So introducing consciousness, freewill and moral obligation into our robot is more than a technical problem to be eventually solved. They appear to share the unique characteristics of being a person but we can conceive of no programming skills which could address them. It is at this point that science and philosophy part ways because they ask different questions. Science is concerned with the material and its measurement – continually seeking further solutions to causality. Philosophy asks: Who are we? Why are we here? What ought we to be? Such answers lie within ourselves, and always just beyond our reach.

Posted in Bio-ethics, Catholic Herald columns, Church and Society, Moral judgment, Neuroscience, Philosophy | Tagged | 11 Comments

Plain speaking for a change

“Plain Language Philosophy” is an approach to the truth which is available to all of us. Nowadays it is popular with serious philosophers – and often used by those who do not think of it as philosophy at all. In principle it promotes the idea that if we make a statement or a claim, even in the most natural way, we have to be prepared to defend the validity of that expression. In doing so we get closer to understanding what we are saying.

Here’s an example. “All Hottentots are rogues, they should be shunned in normal society.” Almost every word in that statement is susceptible to questioning. Let me suggest just three. You will be able to identify the others.
o what do you mean by “rogue”?
o what do you mean by “are”?
o what do you mean by “should?
And of course your responses to such questions will throw up other words and expressions which need their own clearer definitions.

I would choose Socrates as the champion plain language philosopher. His favoured approach was to ask questions rather than to make definite statements. So, when he was told by the Oracle at Delphi that he was the wisest man, he didn’t just accept or deny it, he went off to ask questions which might lead him to verify the claim. If you had said to him “I need a cup of tea” you might have found him interrogating the word “need”.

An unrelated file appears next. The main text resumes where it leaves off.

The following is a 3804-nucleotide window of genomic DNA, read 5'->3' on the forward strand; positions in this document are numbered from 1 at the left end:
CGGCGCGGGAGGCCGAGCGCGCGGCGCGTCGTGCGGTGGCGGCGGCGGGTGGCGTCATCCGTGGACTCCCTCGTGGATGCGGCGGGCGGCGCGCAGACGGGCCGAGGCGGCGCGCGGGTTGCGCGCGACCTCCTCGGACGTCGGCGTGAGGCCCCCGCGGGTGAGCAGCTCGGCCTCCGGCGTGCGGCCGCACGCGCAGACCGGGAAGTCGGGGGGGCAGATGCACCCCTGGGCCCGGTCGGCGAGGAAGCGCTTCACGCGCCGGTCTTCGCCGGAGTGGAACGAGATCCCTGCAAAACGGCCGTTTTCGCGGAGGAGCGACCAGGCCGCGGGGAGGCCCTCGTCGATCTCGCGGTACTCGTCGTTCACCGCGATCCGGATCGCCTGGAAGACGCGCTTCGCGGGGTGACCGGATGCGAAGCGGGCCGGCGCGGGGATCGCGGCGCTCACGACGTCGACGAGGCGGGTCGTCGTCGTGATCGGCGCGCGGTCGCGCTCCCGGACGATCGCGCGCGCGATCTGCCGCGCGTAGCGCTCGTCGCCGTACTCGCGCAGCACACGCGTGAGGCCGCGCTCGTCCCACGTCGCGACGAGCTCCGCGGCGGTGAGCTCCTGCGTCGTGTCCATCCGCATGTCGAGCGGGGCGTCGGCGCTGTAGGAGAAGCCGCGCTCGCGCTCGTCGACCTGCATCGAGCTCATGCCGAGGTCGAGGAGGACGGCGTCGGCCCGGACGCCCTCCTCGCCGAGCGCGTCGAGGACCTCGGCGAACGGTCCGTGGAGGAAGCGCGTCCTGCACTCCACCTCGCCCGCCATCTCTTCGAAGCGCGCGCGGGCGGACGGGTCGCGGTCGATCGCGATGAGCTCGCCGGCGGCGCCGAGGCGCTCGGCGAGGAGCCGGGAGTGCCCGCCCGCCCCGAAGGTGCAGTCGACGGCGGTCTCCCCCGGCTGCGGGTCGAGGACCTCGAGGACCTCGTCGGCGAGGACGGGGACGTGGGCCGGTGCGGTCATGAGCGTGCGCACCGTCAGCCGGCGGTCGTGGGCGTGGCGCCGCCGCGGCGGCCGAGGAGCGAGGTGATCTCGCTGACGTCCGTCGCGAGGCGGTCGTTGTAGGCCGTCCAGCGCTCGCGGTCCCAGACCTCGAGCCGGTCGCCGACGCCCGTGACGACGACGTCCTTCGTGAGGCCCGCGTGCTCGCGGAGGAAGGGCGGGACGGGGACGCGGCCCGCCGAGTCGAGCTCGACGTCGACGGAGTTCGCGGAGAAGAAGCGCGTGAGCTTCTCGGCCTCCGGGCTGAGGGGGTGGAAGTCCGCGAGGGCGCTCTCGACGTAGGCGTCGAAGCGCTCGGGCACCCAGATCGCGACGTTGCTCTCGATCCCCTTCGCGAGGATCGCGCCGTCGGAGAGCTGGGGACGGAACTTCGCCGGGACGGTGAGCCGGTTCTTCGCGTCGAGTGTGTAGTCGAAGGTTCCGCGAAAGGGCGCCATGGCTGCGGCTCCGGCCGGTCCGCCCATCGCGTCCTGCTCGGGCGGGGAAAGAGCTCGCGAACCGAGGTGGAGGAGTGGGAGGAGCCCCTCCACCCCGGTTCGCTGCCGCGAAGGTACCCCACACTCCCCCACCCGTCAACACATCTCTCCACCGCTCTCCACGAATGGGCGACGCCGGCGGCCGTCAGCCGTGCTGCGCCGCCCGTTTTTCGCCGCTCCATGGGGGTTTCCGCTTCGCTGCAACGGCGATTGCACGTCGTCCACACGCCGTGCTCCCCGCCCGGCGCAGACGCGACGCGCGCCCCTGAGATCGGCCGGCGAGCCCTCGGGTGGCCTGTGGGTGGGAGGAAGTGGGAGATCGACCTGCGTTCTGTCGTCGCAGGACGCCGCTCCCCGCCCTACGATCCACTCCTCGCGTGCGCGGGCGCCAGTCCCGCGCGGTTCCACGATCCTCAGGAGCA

So here is an exercise in plain language philosophy: it is somewhat more important than a cup of tea. In each case try and establish the deeper meaning of the verb in each phrase.
“I hope there is life after death. I think there is life after death. I believe there is life after death. I know there is life after death. I am certain there is life after death.”
If you are in an atheistic mood today you can simply turn each proposition into its negative: “I don’t think there is life after death” etc. The exercise is the same.

I hope that working at this exercise will demonstrate to you how easily we make important statements without explaining even to ourselves what we mean. I am not suggesting that you should challenge everyone you meet. You might get as unpopular as Socrates, who died for it. But there will be important statements you encounter in conversation or in the media, or being shouted by the mob which you do need to interrogate through plain language philosophy. But perhaps more importantly you should interrogate yourself. Then you at least can say what you mean, and ensure that you mean what you say.

Posted in Philosophy, Quentin queries | Tagged | 17 Comments